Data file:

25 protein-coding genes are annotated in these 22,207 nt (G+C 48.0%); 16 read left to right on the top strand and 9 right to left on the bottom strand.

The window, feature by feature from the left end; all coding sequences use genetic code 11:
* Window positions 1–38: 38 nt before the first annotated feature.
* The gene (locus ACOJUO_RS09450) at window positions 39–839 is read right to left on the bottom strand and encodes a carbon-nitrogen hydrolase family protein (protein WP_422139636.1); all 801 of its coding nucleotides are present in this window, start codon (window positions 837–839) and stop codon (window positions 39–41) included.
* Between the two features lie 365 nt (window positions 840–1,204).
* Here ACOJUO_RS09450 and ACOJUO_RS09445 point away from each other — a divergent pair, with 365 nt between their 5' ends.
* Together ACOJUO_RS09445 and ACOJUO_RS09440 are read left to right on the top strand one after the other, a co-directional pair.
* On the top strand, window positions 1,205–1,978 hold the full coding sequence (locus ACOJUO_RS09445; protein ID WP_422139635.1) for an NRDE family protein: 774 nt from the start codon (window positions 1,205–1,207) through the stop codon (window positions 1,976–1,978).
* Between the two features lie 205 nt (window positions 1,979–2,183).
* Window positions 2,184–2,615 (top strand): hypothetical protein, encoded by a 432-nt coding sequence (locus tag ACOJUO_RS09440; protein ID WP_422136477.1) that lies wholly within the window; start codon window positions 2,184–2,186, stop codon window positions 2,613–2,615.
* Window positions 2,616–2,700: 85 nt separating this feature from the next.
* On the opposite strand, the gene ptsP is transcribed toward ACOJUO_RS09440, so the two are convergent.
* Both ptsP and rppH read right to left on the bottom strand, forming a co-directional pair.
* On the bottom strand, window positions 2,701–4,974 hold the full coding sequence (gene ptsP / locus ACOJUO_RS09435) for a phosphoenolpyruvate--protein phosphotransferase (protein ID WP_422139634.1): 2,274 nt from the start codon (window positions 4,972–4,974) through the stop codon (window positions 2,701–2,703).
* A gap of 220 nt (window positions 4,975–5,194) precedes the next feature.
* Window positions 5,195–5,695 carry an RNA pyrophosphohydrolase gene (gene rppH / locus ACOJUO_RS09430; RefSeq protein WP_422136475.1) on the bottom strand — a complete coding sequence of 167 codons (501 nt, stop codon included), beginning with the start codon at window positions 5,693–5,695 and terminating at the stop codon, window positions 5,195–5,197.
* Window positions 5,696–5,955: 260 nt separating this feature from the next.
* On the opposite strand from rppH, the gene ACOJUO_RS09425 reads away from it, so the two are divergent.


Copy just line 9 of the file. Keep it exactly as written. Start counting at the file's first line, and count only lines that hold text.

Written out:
* Between the two features lie 205 nt (window positions 1,979–2,183).